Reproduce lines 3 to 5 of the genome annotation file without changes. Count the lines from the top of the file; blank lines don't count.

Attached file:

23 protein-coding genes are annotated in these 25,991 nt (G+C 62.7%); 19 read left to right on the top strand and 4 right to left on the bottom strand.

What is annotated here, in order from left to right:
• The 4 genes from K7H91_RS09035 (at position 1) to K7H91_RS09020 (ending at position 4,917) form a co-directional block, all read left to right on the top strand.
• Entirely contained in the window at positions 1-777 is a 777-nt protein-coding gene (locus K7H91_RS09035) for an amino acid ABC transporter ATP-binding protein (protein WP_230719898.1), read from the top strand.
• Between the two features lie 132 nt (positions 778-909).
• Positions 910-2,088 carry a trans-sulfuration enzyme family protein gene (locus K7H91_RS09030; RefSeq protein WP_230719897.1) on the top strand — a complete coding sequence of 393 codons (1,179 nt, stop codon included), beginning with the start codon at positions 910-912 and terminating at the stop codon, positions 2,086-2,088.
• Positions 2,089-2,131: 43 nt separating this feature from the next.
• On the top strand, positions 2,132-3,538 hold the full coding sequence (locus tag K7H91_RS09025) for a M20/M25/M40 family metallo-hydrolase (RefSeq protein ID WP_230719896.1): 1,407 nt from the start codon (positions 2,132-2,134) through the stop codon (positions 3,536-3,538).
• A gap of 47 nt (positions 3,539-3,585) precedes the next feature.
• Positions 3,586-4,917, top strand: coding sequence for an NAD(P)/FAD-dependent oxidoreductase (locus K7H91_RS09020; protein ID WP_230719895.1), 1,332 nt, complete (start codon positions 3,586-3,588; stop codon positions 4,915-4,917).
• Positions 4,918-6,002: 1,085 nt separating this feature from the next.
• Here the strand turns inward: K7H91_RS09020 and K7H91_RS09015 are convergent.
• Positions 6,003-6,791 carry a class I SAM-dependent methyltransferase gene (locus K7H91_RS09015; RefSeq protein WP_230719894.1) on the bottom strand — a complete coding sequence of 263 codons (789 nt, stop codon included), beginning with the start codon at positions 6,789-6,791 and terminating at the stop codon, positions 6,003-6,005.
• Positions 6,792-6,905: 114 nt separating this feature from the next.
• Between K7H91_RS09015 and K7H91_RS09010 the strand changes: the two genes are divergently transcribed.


• The 4 genes from K7H91_RS09035 (at position 1) to K7H91_RS09020 (ending at position 4,917) form a co-directional block, all read left to right on the top strand.
• Entirely contained in the window at positions 1-777 is a 777-nt protein-coding gene (locus K7H91_RS09035) for an amino acid ABC transporter ATP-binding protein (protein WP_230719898.1), read from the top strand.
• Between the two features lie 132 nt (positions 778-909).